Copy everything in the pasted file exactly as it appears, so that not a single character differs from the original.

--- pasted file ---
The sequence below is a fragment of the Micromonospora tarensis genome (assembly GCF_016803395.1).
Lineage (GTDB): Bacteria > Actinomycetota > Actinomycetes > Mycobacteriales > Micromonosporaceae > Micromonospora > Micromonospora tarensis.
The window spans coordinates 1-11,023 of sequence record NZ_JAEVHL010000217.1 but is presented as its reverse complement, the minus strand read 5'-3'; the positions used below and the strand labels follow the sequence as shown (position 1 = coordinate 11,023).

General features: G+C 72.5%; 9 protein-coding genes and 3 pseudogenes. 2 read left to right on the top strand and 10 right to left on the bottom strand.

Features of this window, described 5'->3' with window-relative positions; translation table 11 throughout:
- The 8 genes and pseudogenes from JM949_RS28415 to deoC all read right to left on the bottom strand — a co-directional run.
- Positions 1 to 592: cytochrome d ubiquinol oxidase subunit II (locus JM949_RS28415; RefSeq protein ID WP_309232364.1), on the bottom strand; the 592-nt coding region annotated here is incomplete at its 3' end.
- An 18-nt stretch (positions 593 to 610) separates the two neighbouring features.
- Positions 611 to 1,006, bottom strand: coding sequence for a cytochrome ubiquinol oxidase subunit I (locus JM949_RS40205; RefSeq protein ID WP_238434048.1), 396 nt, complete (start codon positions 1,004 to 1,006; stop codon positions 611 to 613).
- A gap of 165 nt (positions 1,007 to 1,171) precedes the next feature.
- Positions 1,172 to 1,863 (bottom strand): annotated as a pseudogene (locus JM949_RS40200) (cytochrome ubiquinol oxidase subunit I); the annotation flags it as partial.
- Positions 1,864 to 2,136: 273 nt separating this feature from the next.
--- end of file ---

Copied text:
The sequence below is a fragment of the Micromonospora tarensis genome (assembly GCF_016803395.1).
Lineage (GTDB): Bacteria > Actinomycetota > Actinomycetes > Mycobacteriales > Micromonosporaceae > Micromonospora > Micromonospora tarensis.
The window spans coordinates 1-11,023 of sequence record NZ_JAEVHL010000217.1 but is presented as its reverse complement, the minus strand read 5'-3'; the positions used below and the strand labels follow the sequence as shown (position 1 = coordinate 11,023).

General features: G+C 72.5%; 9 protein-coding genes and 3 pseudogenes. 2 read left to right on the top strand and 10 right to left on the bottom strand.

Features of this window, described 5'->3' with window-relative positions; translation table 11 throughout:
- The 8 genes and pseudogenes from JM949_RS28415 to deoC all read right to left on the bottom strand — a co-directional run.
- Positions 1 to 592: cytochrome d ubiquinol oxidase subunit II (locus JM949_RS28415; RefSeq protein ID WP_309232364.1), on the bottom strand; the 592-nt coding region annotated here is incomplete at its 3' end.
- An 18-nt stretch (positions 593 to 610) separates the two neighbouring features.
- Positions 611 to 1,006, bottom strand: coding sequence for a cytochrome ubiquinol oxidase subunit I (locus JM949_RS40205; RefSeq protein ID WP_238434048.1), 396 nt, complete (start codon positions 1,004 to 1,006; stop codon positions 611 to 613).
- A gap of 165 nt (positions 1,007 to 1,171) precedes the next feature.
- Positions 1,172 to 1,863 (bottom strand): annotated as a pseudogene (locus JM949_RS40200) (cytochrome ubiquinol oxidase subunit I); the annotation flags it as partial.
- Positions 1,864 to 2,136: 273 nt separating this feature from the next.